Though a natural part of the many and varied ecosystems of Idaho, wildfire is one of the most feared, fought and controversial components of our physical environment. Wildfires are unplanned wildland fires that spread quickly through forests and rangelands.
Gain an understanding of fire ecology and obtain important information about living and playing in the wildland/urban interface.
Fire and the Wildland/Urban Interface
The wildland/urban interface (WUI) refers to areas where people have built homes in or near adjacent wildland areas.
WUI areas often abut against state or federal forest and rangelands. Learn how to increase the fire “resistiveness" of both your home and surrounding landscape, and what to do in the event of a wildfire emergency.
- Protecting and Landscaping Homes in the Wildland/Urban Interface (SB 67)
- Fire Resistant Plants for Home Landscapes (PNW 590)
- Are You Prepared? (PDF)
- Do I Still Believe in Landscaping for Fire Prevention? (PDF)
- Landscaping for Fire Prevention (PDF)
- Top 10 Worst Reasons to Not Prepare your Home for Forest Fires (PDF)
- The Idaho Firewise program (PDF)
- Are You Ready for a Blizzard of Red Snow? (PDF)
- Wildfire: Not If, But When (PDF)
- Mulches for Firewise Landscapes (PDF)
- Maintaining Fire Resistive Landscapes (PDF)
- Managing Fire on Lands Protected by the State of Idaho: A Handbook for Policy Makers, Landowners and Idaho Citizens (PDF)
- Idaho Fire Info
- Idaho Firewise
- National Interagency Fire Center
- Federal Emergency Management Agency (FEMA)
- The United States Red Cross
- Extension Disaster Education Network (EDEN)
Homeowners living in the wildland/urban interface need to be prepared to evacuate themselves, their pets and their livestock in the event of a wildfire disaster. Once evacuation orders have been given, it is vitally important that WUI residents leave early — 60 percent of lives lost to wildland fire are of those that chose to stay and wait and see, and then evacuated too late.
- Have a Plan (PDF) will help you make an evacuation plan for you and your family, as well as your pets and livestock.
- In the Event of a Wildfire (PDF) provides you with checklists on what to do in the event of a wildfire.
- If You Get Trapped (PDF) gives some suggestions of what you can do if you were unable to evacuate in time and become trapped in your home or car.
- Returning Home (PDF) provides you with the necessary information to return home safely and what to do next.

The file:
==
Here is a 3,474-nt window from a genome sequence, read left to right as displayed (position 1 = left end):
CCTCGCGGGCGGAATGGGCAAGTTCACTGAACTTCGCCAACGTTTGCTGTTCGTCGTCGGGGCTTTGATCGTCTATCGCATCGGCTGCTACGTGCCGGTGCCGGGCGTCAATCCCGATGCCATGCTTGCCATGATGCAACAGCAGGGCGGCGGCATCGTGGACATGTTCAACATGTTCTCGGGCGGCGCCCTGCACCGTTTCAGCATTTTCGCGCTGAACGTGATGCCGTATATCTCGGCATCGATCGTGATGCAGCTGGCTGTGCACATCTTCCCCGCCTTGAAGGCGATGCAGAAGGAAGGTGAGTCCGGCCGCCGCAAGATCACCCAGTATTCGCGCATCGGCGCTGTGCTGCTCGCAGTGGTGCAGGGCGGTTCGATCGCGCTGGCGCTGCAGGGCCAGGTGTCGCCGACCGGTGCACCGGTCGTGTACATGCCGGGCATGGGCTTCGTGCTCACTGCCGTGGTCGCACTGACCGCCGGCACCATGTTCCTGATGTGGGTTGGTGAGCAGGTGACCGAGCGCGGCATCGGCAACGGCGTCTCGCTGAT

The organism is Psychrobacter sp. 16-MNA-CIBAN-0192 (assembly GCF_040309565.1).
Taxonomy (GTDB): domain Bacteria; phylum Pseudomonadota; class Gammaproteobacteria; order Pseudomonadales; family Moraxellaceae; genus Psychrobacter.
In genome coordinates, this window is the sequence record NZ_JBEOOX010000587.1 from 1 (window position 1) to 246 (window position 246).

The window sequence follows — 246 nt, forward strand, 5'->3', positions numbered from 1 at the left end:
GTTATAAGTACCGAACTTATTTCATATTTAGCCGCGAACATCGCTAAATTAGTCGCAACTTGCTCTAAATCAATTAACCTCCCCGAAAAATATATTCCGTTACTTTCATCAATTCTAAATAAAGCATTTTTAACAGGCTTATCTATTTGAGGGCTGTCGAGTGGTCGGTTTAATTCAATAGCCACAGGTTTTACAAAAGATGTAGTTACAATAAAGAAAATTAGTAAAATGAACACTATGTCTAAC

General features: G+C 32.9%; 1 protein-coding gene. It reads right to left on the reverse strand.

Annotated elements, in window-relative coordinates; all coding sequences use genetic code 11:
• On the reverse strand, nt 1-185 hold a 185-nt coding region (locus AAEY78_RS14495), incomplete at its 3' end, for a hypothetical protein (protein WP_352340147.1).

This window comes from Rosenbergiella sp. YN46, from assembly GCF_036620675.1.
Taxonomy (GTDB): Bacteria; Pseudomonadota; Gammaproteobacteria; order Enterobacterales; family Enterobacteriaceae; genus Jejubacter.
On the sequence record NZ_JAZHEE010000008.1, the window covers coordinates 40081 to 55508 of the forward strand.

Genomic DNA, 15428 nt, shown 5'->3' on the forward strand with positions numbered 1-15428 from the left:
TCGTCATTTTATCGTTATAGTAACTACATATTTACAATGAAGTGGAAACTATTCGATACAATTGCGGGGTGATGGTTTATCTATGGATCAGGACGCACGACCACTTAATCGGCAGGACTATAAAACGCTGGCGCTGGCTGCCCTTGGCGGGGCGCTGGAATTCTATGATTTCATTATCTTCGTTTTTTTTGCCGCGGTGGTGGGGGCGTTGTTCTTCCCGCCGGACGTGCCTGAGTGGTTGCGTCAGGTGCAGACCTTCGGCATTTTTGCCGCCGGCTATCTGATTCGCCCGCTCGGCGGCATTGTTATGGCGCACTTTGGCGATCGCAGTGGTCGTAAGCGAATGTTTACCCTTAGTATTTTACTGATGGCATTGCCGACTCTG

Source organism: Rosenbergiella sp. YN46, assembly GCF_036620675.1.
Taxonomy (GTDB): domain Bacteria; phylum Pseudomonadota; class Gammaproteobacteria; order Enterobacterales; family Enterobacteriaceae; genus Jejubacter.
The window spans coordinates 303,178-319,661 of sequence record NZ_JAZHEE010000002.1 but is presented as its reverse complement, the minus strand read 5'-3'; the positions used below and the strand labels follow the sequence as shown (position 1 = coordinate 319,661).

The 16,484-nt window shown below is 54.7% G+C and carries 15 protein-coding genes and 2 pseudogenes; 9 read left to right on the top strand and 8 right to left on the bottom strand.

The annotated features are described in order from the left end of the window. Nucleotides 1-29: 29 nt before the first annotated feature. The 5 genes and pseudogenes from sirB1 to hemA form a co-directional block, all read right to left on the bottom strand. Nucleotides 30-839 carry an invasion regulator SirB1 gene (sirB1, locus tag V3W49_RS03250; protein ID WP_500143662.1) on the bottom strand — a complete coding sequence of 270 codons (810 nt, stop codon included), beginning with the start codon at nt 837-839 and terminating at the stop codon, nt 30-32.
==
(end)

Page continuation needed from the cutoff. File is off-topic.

- Replacing Important Lost or Damaged Documents in Idaho (Bul 903) provides you with information on how to replace your important papers.
- Wildfire Preparedness for Pets and Livestock (PDF) guides you through the preparations you need to make to ensure the safety of your beloved pets and large animals.
The landscapes of Idaho are ones dependent on periodic wildfires. Learn more about the ecology of fire and how it is essential for the maintenance of healthy forests.
- NEW - Wildfire and Water (PDF)
- After the Burn: Assessing and Managing Your Forestland after a Wildfire (SB 76)
- Fire in Forest Ecosystems of the Inland West (PDF)
- Prescribed Burning: A Natural Way to Manage Ecosystems (PDF)
- Silvicultural Decisions XI: Can Fire Hazard Deduction Treatments Help Achieve other Silvicultural Objectives? (PDF)
- Wildfire and Wildlife: Living in Fire-Based Ecosystems (PDF)
Your forest and/or rangelands burned — now what do you do? Learn how to return home safely, assess the post-fire condition of your forestland, and plan and conduct post-fire rehabilitation efforts.
- After the Burn: Assessing and Managing your Forestland after a Wildfire (SB 76) - long publication
- Salvage Logging (PDF)
- After the Burn: Assessing and Managing Your Forestland after a Wildfire (PDF) - article
- After the Fires: Hydrophobic Soils (PDF)
- Forest Fire Risk Reduction Alternatives for Slash (PDF)
- After the Burn: Assessing Postfire Forestland Conditions (PDF)
- eXtension Wildfire Information Network - Returning Home
- USDA Forest Service Burned Area Emergency Response: The Burned Area Emergency Response (BAER) program is designed to address emergency situations through its key goals of protecting life, property, and critical natural and cultural resources.